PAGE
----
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« Reply #72 on: December 05, 2007, 11:24:13 AM »
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Even cooling the sensor will not remove photonic shot noise which is numerically the square root of the total number of photons the sensor receives, although it's not exactly clear to me how this noise is distributed.

I imagine if there's one part of the image in deep shadow which receives on average 25 photons per pixel, then noise will be on average 5 photons per pixel or 20% for the total area in deep shadow.
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John Sheehy
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« Reply #73 on: December 05, 2007, 02:02:53 PM »
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Even cooling the sensor will not remove photonic shot noise which is numerically the square root of the total number of photons the sensor receives, although it's not exactly clear to me how this noise is distributed.

I imagine if there's one part of the image in deep shadow which receives on average 25 photons per pixel, then noise will be on average 5 photons per pixel or 20% for the total area in deep shadow.
[a href=\"index.php?act=findpost&pid=158438\"][{POST_SNAPBACK}][/a]

Here's what you get with a population of 100, averaging 25 electrons:

28 17 22 25 26 35 21 31 36 19
25 36 19 26 27 23 25 13 22 30
21 18 22 17 26 24 23 27 30 23
24 20 18 38 39 22 22 25 22 26
32 18 20 26 17 19 21 20 25 23
21 28 25 29 19 38 20 29 24 30
25 19 21 28 19 25 36 22 31 21
26 25 30 34 33 27 26 29 28 25
25 29 34 38 22 22 30 26 23 37
13 26 31 25 35 23 30 26 26 24

Minimum of 13 and maximum of 39 in this sample, a spread of 26 photons.

With a population of 20 million, I get 4 to 56.
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EricV
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« Reply #74 on: December 05, 2007, 09:18:30 PM »
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Even cooling the sensor will not remove photonic shot noise which is numerically the square root of the total number of photons the sensor receives, although it's not exactly clear to me how this noise is distributed.

I imagine if there's one part of the image in deep shadow which receives on average 25 photons per pixel, then noise will be on average 5 photons per pixel or 20% for the total area in deep shadow.
Yes, this is all correct.  To be precise, the statistics apply to electrons produced by interacting photons, since that is what the sensor actually "counts".

Shot noise has a Poisson distribution, with fluctuations (standard deviation) equal to the square root of the mean.  So in your example, a light level which produces 25 electrons on average will have statistical noise of 5 electrons.  You can generate the full distribution if you have Excel handy (look up the Poisson function), but it is essentially a bell shaped curve with a peak at 25 and a width of 5.

Most sensors are dominated by electronics readout noise at very low light levels so shot noise is rarely a concern.  For example, if a sensor has readout noise of 20 electrons, shot noise will be smaller until the signal reaches 400 electrons, and by then this noise is only 5% of the signal.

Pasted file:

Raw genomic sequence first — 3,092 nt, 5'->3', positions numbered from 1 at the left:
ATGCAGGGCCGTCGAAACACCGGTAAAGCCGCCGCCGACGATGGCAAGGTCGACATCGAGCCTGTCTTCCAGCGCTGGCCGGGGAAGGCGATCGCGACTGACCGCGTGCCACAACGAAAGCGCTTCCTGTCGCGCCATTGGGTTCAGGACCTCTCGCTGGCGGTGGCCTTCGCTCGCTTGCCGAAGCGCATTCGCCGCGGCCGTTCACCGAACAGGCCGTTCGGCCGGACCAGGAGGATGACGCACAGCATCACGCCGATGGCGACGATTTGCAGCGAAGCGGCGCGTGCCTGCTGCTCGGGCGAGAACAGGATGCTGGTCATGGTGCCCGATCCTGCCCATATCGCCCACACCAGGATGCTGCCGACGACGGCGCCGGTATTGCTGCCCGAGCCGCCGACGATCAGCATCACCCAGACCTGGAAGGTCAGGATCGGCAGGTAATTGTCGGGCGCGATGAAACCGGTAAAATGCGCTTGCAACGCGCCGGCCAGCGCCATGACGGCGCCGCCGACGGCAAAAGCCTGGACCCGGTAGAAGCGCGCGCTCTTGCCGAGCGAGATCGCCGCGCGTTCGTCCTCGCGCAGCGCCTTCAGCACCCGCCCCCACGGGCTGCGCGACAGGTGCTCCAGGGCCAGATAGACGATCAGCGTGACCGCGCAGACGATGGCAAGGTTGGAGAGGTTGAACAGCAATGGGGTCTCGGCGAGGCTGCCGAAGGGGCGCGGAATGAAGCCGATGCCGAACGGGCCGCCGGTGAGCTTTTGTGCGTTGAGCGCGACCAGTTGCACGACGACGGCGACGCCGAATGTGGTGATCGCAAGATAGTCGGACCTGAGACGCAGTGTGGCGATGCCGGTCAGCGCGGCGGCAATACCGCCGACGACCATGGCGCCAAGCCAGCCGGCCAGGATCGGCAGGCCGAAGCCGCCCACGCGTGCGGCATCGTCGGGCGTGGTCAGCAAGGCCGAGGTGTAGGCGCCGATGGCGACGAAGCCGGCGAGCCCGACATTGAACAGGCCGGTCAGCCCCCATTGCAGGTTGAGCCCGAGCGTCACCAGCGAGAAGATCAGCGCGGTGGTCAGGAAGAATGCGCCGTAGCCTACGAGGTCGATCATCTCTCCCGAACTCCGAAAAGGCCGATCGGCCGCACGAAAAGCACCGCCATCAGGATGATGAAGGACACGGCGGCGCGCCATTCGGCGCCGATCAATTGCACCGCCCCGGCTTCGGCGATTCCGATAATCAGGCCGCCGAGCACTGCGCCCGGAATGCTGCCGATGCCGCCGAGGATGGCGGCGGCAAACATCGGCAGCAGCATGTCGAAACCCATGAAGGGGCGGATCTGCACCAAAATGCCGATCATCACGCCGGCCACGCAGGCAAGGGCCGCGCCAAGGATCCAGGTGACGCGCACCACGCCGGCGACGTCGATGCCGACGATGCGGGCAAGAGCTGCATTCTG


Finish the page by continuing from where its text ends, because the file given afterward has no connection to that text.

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John Sheehy
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« Reply #75 on: December 05, 2007, 09:53:09 PM »
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Here's what you get with a population of 100, averaging 25 electrons:
[a href=\"index.php?act=findpost&pid=158474\"][{POST_SNAPBACK}][/a]

That should be, "what you might get"!

You probably won't get exactly this.
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Ray
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« Reply #76 on: December 05, 2007, 10:35:38 PM »
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That should be, "what you might get"!

You probably won't get exactly this.
[a href=\"index.php?act=findpost&pid=158567\"][{POST_SNAPBACK}][/a]

John,
Just to be sure I've understood the significance of these figures, are you saying that the above variation amongst a group of 100 pixels might apply if we were photographing a dark grey patch where, ideally, each pixel would receive 25 photons if it were free of shot noise? (and hypothetically free of all noise from other sources).
« Last Edit: December 05, 2007, 10:39:21 PM by Ray » Logged
Ray
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« Reply #77 on: December 05, 2007, 10:51:07 PM »
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Most sensors are dominated by electronics readout noise at very low light levels so shot noise is rarely a concern.  For example, if a sensor has readout noise of 20 electrons, shot noise will be smaller until the signal reaches 400 electrons, and by then this noise is only 5% of the signal.
[a href=\"index.php?act=findpost&pid=158562\"][{POST_SNAPBACK}][/a]

So the implication here is that both shot noise and read noise will not be reduced by cooling, just thermal noise, or is read noise partly thermal?
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Panopeeper
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« Reply #78 on: December 05, 2007, 11:03:40 PM »
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Yes, unless you have a completely new definition of "linear". If 0 = 0 and 1 = 5 and 2 = 505, then the encoding function is by definition not linear. Or did you fail algebra?

Do you mind pointing out, where I posted 0 = 0 and 1 = 5 and 2 = 505? Or did you fail reading comprehension?
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Gabor
John Sheehy
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« Reply #79 on: December 06, 2007, 07:57:41 AM »
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John,
Just to be sure I've understood the significance of these figures, are you saying that the above variation amongst a group of 100 pixels might apply if we were photographing a dark grey patch where, ideally, each pixel would receive 25 photons if it were free of shot noise? (and hypothetically free of all noise from other sources).
[a href=\"index.php?act=findpost&pid=158576\"][{POST_SNAPBACK}][/a]

Yes.  I just wanted to demonstrate how far off values are.  The "standard deviation" can seem a bit more conservative than what it really means.  The majority of values are often in a spread about 3x as great as the standard deviation.